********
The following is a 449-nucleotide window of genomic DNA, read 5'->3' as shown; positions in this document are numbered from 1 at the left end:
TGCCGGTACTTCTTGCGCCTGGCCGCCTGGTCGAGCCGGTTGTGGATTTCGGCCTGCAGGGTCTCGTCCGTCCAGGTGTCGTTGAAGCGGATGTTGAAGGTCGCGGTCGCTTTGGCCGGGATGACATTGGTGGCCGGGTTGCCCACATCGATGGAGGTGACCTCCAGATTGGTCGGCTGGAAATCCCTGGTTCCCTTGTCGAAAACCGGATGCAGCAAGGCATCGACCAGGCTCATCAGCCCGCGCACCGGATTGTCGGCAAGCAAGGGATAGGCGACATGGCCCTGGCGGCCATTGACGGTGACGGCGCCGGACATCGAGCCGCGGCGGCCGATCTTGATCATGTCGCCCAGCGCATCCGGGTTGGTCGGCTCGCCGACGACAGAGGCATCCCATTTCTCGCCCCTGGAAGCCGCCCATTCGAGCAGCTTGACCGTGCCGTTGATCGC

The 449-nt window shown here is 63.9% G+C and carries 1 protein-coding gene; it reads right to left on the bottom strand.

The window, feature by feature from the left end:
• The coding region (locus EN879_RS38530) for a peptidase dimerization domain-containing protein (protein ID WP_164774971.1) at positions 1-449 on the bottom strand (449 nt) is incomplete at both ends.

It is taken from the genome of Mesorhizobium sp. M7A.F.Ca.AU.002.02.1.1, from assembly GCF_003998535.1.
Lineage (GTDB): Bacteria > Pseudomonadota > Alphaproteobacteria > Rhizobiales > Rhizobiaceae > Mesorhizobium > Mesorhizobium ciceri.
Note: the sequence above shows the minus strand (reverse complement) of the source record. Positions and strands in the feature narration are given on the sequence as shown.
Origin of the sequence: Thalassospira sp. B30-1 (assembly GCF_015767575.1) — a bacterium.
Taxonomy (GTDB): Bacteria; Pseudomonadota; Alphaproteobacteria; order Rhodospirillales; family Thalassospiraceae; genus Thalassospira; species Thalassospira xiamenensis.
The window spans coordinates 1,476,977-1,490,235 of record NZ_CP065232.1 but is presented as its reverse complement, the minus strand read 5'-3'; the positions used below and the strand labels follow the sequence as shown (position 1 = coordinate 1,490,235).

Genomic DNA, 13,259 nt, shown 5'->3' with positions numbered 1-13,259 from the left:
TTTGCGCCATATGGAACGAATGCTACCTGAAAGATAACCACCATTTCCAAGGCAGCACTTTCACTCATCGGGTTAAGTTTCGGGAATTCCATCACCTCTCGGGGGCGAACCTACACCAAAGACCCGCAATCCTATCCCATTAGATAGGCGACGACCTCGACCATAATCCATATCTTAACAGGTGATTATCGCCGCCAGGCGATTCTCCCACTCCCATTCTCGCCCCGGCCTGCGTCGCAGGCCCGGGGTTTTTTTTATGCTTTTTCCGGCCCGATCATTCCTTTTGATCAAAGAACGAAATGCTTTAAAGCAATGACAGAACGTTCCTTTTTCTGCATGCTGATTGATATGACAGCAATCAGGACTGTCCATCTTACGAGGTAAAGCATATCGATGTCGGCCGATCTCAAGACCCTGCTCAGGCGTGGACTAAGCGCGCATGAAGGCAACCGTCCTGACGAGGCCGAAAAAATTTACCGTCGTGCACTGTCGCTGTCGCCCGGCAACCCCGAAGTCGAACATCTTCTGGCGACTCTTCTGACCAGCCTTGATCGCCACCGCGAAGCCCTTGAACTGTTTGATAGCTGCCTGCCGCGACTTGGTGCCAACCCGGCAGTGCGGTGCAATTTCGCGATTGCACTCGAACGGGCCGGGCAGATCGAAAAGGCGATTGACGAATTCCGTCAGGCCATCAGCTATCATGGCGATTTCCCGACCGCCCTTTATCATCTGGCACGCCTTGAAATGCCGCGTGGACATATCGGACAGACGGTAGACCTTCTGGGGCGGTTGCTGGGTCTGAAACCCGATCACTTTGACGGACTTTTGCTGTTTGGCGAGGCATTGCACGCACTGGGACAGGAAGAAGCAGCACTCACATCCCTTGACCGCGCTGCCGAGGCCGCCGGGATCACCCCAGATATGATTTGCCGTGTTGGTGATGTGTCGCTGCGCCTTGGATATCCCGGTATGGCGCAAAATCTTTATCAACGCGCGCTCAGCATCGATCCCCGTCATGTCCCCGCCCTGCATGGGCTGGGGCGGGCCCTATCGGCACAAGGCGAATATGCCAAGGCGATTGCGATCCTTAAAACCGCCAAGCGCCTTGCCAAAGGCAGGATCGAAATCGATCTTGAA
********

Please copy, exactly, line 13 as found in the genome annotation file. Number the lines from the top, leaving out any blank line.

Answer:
TTTGCGCCATATGGAACGAATGCTACCTGAAAGATAACCACCATTTCCAAGGCAGCACTTTCACTCATCGGGTTAAGTTTCGGGAATTCCATCACCTCTCGGGGGCGAACCTACACCAAAGACCCGCAATCCTATCCCATTAGATAGGCGACGACCTCGACCATAATCCATATCTTAACAGGTGATTATCGCCGCCAGGCGATTCTCCCACTCCCATTCTCGCCCCGGCCTGCGTCGCAGGCCCGGGGTTTTTTTTATGCTTTTTCCGGCCCGATCATTCCTTTTGATCAAAGAACGAAATGCTTTAAAGCAATGACAGAACGTTCCTTTTTCTGCATGCTGATTGATATGACAGCAATCAGGACTGTCCATCTTACGAGGTAAAGCATATCGATGTCGGCCGATCTCAAGACCCTGCTCAGGCGTGGACTAAGCGCGCATGAAGGCAACCGTCCTGACGAGGCCGAAAAAATTTACCGTCGTGCACTGTCGCTGTCGCCCGGCAACCCCGAAGTCGAACATCTTCTGGCGACTCTTCTGACCAGCCTTGATCGCCACCGCGAAGCCCTTGAACTGTTTGATAGCTGCCTGCCGCGACTTGGTGCCAACCCGGCAGTGCGGTGCAATTTCGCGATTGCACTCGAACGGGCCGGGCAGATCGAAAAGGCGATTGACGAATTCCGTCAGGCCATCAGCTATCATGGCGATTTCCCGACCGCCCTTTATCATCTGGCACGCCTTGAAATGCCGCGTGGACATATCGGACAGACGGTAGACCTTCTGGGGCGGTTGCTGGGTCTGAAACCCGATCACTTTGACGGACTTTTGCTGTTTGGCGAGGCATTGCACGCACTGGGACAGGAAGAAGCAGCACTCACATCCCTTGACCGCGCTGCCGAGGCCGCCGGGATCACCCCAGATATGATTTGCCGTGTTGGTGATGTGTCGCTGCGCCTTGGATATCCCGGTATGGCGCAAAATCTTTATCAACGCGCGCTCAGCATCGATCCCCGTCATGTCCCCGCCCTGCATGGGCTGGGGCGGGCCCTATCGGCACAAGGCGAATATGCCAAGGCGATTGCGATCCTTAAAACCGCCAAGCGCCTTGCCAAAGGCAGGATCGAAATCGATCTTGAA